DOCKET NO. A-5592-16T1
Glenroy A. Deer, appellant pro se. Theodore Stephens II, Acting Essex County Prosecutor, attorney for respondent (Frank J. Ducoat, Special Deputy Attorney General/Acting Assistant Prosecutor, of counsel and on the brief).
NOT FOR PUBLICATION WITHOUT THE APPROVAL OF THE APPELLATE DIVISION
This opinion shall not "constitute precedent or be binding upon any court." Although it is posted on the internet, this opinion is binding only on the parties in the case and its use in other cases is limited. R. 1:36-3. Before Judges O'Connor and Whipple. On appeal from Superior Court of New Jersey, Law Division, Essex County, Indictment Nos. 86-04-1304 and 88-10-3258. Glenroy A. Deer, appellant pro se. Theodore Stephens II, Acting Essex County Prosecutor, attorney for respondent (Frank J. Ducoat, Special Deputy Attorney General/Acting Assistant Prosecutor, of counsel and on the brief). PER CURIAM
Defendant Glenroy A. Deer appeals from the trial court's July 12, 2017 order denying his second petition for post-conviction relief (PCR) from his 1987 and 1989 convictions. We affirm.
On August 8, 2017, we affirmed the dismissal of defendant's first PCR petition. State v. Deer, No. A-0430-16 (App. Div. Aug. 8, 2017), cert. denied, 231 N.J. 294 (2017). We note defendant's first PCR petition is nearly identical to his current petition. Nevertheless, we summarize the procedural and factual history preceding this appeal.
In 1987, defendant pled guilty to one count of second-degree possession of a controlled dangerous substance with the intent to distribute, N.J.S.A. 24:21-19(a)(1), repealed and replaced by N.J.S.A. 2C:35-5(a)(1), and consistent with the plea agreement, was sentenced to a one-year period of probation. In 1989, a jury found defendant guilty of second-degree possession of a weapon for an unlawful purpose, N.J.S.A. 2C:39-4(a), and third-degree unlawful possession of a handgun, N.J.S.A. 2C:39-5(b). In the weapons case, the trial court sentenced defendant to a seven-year term of imprisonment with three-year parole ineligibility. In 1993, defendant was deported to Jamaica.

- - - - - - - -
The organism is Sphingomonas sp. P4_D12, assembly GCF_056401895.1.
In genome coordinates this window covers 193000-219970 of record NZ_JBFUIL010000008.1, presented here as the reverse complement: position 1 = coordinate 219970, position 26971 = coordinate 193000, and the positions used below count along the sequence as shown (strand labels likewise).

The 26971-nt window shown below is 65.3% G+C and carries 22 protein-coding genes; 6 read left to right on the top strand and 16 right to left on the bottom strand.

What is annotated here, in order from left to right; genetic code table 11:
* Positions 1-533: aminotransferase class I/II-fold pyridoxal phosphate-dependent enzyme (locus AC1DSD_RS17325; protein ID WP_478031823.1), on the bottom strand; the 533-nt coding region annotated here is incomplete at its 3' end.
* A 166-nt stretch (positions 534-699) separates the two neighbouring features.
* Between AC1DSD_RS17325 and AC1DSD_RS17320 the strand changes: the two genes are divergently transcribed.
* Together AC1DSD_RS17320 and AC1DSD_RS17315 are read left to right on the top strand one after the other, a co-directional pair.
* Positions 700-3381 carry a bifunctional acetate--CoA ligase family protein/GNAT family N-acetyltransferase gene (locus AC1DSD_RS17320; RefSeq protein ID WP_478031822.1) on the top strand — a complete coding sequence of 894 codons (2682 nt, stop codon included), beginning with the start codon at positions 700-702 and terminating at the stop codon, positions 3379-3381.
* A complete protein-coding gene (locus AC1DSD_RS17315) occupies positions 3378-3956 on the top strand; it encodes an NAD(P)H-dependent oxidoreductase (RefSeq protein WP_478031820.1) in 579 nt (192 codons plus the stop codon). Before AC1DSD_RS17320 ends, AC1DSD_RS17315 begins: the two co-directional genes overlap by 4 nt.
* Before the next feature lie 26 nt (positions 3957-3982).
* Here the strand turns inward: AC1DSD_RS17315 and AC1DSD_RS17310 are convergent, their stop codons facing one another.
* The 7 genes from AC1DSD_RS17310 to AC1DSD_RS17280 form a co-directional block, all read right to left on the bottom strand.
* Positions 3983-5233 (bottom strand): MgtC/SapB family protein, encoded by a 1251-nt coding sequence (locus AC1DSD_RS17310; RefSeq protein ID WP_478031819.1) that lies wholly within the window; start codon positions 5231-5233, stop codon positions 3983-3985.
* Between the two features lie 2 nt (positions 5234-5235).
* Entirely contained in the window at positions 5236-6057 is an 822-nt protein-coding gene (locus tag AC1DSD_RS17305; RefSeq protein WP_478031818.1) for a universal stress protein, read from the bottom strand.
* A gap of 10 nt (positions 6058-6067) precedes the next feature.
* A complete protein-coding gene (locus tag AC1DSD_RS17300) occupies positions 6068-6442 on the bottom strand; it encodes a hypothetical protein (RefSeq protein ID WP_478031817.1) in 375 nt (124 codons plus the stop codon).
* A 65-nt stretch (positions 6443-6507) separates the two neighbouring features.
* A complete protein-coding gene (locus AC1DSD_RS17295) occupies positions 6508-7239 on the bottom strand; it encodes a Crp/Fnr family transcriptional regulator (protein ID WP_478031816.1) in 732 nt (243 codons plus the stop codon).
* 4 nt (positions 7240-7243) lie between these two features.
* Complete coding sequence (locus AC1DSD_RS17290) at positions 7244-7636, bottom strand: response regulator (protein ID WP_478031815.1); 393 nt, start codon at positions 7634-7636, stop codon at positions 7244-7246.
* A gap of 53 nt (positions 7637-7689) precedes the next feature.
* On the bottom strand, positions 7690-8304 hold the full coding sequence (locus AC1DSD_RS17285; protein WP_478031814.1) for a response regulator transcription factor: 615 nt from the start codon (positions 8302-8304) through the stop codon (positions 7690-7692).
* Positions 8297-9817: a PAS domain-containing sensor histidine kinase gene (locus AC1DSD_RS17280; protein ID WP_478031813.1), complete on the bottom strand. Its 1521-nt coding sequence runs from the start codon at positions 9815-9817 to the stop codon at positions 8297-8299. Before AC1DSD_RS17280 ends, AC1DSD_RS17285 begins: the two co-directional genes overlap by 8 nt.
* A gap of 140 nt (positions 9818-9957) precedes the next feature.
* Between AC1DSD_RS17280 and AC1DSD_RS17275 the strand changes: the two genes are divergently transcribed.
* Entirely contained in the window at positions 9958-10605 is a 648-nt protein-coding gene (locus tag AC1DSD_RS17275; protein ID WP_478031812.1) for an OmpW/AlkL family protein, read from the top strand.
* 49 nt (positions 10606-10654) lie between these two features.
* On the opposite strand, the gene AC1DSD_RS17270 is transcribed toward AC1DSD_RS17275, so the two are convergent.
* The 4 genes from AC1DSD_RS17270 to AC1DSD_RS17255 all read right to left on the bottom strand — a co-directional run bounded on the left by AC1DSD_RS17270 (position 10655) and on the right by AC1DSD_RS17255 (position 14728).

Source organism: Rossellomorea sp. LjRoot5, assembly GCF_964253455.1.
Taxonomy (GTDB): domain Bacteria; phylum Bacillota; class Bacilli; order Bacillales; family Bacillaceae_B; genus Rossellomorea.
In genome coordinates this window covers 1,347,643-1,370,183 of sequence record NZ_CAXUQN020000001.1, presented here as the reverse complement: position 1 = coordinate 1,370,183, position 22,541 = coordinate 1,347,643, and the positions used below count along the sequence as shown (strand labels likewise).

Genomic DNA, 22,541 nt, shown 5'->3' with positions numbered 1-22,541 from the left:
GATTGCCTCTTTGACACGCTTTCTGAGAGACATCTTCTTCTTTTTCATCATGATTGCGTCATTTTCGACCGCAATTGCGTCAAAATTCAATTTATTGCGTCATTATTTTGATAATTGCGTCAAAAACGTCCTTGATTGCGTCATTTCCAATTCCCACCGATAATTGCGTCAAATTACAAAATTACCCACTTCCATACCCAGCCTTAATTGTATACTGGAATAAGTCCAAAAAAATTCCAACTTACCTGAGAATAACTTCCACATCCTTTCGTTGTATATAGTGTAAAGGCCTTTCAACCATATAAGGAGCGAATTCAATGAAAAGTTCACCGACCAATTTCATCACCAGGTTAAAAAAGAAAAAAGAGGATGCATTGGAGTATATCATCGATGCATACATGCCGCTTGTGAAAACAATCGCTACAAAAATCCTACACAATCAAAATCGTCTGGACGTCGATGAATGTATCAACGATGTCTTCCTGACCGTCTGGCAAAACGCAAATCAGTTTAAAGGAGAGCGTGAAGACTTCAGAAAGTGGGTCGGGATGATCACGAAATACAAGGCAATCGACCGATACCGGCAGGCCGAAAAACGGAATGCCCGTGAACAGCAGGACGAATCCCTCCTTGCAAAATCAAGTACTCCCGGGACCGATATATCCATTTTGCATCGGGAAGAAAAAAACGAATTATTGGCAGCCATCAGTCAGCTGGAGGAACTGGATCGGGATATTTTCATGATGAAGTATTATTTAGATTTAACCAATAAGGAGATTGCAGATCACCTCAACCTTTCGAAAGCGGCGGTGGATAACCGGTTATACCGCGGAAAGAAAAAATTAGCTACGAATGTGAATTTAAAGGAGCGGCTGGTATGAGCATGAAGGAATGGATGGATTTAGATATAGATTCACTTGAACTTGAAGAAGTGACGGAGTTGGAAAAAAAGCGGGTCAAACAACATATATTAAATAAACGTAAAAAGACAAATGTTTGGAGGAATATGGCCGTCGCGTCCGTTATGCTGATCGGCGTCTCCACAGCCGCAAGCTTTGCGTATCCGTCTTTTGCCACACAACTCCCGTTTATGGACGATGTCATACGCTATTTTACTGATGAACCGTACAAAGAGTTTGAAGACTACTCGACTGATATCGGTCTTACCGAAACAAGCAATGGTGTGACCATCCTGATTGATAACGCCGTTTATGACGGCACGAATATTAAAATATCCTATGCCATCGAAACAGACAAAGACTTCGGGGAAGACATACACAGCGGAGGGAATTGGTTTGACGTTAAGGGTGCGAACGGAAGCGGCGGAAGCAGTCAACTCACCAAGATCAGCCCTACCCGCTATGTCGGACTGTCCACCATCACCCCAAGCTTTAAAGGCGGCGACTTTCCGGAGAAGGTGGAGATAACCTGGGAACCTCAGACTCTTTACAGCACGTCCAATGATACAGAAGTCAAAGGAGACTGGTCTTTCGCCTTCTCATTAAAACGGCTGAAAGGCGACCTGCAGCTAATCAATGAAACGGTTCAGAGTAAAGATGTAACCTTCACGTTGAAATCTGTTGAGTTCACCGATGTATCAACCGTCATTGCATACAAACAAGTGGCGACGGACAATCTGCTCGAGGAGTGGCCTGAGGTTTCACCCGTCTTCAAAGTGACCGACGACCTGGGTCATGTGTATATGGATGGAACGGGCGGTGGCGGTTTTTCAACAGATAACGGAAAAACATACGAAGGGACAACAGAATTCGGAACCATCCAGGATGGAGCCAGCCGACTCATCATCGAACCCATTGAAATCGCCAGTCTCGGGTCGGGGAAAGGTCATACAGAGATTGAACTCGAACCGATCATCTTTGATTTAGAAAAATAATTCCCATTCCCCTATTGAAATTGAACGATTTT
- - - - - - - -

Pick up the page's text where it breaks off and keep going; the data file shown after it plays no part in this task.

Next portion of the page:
Twenty-one years later, in 2014, defendant filed his first PCR petition alleging his respective lawyers in the 1987 drug case and the 1989 weapons trial were constitutionally ineffective because they did not advise him of the deportation consequences of his conviction. He also took issue with trial counsel's strategy. In an oral opinion, Judge Siobhan A. Teare found defendant's petition was procedurally barred by Rule 3:22-12 because he filed it more than five years after the judgment of conviction was entered and he failed to establish excusable neglect. The judge also found his petition lacked substantive merit. On appeal, we agreed Rule 3:22-12 barred defendant's petition. Moreover, defendant's "bald assertions" of attorney ineffectiveness relating to the deportation consequences of his conviction could not sustain a prima facie claim. The Supreme Court denied certification. State v. Deer, 231 N.J. 294 (2017).